— Burt Kaliski Jr. (@modulomathy) February 26, 2012
Let’s think about what a solution might look like.
The general form needs to be
ab = c*de
where a, b, c, d and e are different odd numbers. (The form can’t have four digits on the right, because their product would be too long for the one digit on the left, and it can’t have just two, because their product would be too short.)
Now, consider the possible values of the single-digit multiplier c.
It can’t be 1, because that would mean ab = de, repeating the same digits twice.
It also can’t be 5, because the product of an odd number and 5 always ends in 5, meaning that b would be 5, another repeat.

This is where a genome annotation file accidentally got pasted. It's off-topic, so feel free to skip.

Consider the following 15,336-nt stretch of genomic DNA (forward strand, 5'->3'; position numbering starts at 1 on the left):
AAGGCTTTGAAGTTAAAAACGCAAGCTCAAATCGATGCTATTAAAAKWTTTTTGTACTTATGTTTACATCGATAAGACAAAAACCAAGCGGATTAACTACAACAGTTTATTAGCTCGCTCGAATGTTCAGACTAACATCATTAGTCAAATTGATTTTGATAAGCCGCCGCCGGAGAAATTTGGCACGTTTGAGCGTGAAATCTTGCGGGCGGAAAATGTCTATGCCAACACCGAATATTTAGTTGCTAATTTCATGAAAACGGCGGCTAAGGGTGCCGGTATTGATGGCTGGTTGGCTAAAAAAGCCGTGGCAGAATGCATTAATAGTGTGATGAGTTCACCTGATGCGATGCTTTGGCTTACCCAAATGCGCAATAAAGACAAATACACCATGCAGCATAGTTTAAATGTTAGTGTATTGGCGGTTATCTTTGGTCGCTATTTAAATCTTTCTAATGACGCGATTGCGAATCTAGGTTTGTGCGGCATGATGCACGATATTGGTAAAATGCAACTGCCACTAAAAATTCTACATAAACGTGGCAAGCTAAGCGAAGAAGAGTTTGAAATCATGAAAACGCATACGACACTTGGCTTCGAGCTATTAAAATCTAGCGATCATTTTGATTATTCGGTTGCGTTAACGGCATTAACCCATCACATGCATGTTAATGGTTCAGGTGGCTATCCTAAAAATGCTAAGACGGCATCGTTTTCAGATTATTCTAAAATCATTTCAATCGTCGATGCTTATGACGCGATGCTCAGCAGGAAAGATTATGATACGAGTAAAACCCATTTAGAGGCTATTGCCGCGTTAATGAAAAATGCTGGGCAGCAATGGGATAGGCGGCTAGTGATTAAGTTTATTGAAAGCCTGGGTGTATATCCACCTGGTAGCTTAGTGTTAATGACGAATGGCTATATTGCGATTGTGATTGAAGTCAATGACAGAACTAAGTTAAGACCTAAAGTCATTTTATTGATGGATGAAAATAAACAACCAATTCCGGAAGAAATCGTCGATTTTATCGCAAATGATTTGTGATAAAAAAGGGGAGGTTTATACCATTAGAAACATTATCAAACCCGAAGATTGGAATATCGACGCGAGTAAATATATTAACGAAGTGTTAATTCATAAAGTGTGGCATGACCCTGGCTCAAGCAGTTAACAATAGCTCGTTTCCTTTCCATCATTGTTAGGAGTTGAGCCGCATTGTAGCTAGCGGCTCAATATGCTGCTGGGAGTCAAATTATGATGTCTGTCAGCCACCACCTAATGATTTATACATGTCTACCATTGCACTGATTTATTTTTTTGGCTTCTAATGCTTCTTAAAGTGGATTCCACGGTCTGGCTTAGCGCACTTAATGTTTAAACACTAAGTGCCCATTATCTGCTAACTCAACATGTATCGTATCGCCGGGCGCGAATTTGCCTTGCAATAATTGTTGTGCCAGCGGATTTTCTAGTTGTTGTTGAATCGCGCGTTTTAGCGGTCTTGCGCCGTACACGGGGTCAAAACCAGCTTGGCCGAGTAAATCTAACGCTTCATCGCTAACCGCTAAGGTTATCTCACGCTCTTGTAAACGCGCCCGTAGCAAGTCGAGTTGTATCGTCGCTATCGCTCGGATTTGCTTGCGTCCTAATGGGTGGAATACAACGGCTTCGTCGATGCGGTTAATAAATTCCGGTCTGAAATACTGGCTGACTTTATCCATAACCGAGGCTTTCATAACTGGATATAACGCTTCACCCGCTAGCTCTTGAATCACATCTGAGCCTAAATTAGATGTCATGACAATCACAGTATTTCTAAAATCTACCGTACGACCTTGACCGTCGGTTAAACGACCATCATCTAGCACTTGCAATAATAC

The value also can’t be 9, because the smallest de with two different odd digits is 13, and 9*13 = 117, which is too long.
And it can’t be 7, because the only de giving a two-digit product would be 13, but the product would be 91, another repeat.
So c must be 3.
Now consider the value of d. It can’t be 3, obviously, and 5, 7 and 9 would give too long of a product. So d must be 1.
This leaves only three possibilities for de: 15, 17 and 19. The corresponding values of ab are 45, 51 and 57. The first two involve repeats, so we have only the solution in the example:
57 = 3 * 19 .
I like these kinds of problems because they involve not only properties of numbers but a fair amount of logic.